Homer has been trying to secure Ida as a writer for years, and Paul has been subject to a powerful semierotic, semimaternal attraction to her and her work for most of his life. The opportunity arrives for both of them as a friendship develops between Paul and Ida’s publisher, Sterling Wainwright, notwithstanding their professional rivalry. First Sterling, noting Paul’s impressive command of Ida’s work, invites him to try to decipher the enigmatic last notebooks of A.O. This leads Paul to Venice, where Ida has managed, in spite of her great fame, to live in seclusion for several decades.
Paul finds the now eighty-year-old Ida, though frail and subdued, every bit the galvanizing presence he had always expected, and she responds to his rapt and respectful attention by confiding in him and, in the end, surprising him with the gift of her last manuscript, with instructions to publish it after her death. With this she dismisses him and, a few weeks later, dies, leaving Paul with a quandary. He has of course rushed back to his hotel to read the book, which he finds not only a breakthrough work of contemporary verse but an explosive coda to a legendary life. In it she divulges that she has had a decades-long affair with the late wife of none other than Sterling Wainwright. Handing such a book to the emissary of Sterling’s rival is thus a double betrayal, but Paul brings off its publication with the consummate editorial finesse we would expect of him, capping his own editorial career and that of his boss, and even helping out a few minor characters.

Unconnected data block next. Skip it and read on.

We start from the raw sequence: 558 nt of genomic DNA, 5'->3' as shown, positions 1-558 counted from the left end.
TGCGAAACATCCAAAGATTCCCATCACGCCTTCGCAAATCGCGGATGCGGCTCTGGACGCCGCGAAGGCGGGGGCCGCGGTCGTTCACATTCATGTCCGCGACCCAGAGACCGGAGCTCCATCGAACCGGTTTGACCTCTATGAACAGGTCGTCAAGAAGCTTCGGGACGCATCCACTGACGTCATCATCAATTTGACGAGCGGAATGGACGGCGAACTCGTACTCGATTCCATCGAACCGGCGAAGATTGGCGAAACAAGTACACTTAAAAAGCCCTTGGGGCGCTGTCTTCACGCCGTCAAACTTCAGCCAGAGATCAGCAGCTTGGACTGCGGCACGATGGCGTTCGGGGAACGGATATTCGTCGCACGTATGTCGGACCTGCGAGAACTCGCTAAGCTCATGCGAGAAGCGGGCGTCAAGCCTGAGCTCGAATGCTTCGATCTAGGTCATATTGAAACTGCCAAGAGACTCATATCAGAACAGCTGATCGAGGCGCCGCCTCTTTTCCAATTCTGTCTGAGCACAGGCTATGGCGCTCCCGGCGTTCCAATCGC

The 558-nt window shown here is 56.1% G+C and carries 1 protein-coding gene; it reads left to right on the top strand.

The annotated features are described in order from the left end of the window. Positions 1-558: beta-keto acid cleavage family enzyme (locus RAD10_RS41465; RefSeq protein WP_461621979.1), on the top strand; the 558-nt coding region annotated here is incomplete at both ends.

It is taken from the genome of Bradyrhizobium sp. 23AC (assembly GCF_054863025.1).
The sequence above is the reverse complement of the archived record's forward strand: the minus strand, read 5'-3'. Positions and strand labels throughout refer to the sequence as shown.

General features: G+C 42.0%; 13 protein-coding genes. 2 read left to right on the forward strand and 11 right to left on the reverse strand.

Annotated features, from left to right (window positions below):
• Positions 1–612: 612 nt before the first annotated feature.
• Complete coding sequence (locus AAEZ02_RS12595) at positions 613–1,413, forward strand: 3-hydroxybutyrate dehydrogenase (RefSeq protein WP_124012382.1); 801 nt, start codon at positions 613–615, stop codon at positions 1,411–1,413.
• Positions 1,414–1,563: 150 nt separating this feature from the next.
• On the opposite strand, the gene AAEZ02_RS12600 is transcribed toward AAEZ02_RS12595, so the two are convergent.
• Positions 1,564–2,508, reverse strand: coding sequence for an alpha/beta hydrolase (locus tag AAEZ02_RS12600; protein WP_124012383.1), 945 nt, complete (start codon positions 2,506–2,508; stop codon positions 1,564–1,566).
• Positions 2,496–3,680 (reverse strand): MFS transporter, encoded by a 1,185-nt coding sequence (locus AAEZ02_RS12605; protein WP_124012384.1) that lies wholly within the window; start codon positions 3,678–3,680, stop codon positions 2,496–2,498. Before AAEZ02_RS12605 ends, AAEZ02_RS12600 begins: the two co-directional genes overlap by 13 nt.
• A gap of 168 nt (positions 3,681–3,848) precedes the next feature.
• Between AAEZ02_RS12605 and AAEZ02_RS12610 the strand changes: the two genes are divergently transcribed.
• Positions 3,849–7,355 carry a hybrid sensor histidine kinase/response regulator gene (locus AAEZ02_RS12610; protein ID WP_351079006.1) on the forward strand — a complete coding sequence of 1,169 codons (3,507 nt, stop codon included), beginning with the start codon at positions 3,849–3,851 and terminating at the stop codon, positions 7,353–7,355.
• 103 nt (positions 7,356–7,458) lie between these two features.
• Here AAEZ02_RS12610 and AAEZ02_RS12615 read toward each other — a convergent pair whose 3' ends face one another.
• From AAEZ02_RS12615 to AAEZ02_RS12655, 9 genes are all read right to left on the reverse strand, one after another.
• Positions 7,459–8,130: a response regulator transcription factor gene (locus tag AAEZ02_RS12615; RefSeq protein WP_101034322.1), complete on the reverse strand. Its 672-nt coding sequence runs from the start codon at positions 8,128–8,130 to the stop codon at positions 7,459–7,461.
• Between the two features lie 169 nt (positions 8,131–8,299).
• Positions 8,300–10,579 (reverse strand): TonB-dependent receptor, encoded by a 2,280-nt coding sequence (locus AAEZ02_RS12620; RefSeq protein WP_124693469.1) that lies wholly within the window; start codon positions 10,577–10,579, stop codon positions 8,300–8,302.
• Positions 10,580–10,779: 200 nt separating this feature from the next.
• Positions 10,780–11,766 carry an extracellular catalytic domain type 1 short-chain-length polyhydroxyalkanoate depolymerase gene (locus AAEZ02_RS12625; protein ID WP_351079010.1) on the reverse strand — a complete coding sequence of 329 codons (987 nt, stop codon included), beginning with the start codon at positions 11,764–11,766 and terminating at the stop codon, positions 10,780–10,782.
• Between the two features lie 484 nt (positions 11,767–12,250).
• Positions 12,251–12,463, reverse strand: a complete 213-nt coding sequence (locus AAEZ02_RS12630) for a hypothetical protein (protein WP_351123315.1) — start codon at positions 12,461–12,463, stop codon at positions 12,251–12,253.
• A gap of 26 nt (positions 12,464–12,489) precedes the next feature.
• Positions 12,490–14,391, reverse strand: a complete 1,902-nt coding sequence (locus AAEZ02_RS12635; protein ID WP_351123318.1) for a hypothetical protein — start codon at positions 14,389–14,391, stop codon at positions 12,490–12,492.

Getting the book, this particular book, is what has kept Galassi’s novel in motion—the writer everyone wants, who is beloved, who sells in the hundreds of thousands of copies, who shapes the literature as she moves hearts, who makes an art everyone fears is in decline sexy and irresistible and central, who achieves fame without courting it, who bestows on editors the feeling of acceptance and inclusion in the higher circles of art. As Paul worries late in the book over “content provision” and some of the more advanced digital forms, it is the departure of this person and her kind that he laments, the living breathing being who miraculously makes art—her own, inevitably specific, uniquely personal art—possible. Of the Jeff Bezos character he is hobnobbing with, he realizes that however many books he may have on his nightstand, “if he couldn’t get one kind of content he’d find something else.” It is a special gift to Paul that the book Ida left him has at its core her secret affirmation of love for a person of one’s own sex, in a world where they had both been bullied by heterosexual expectations.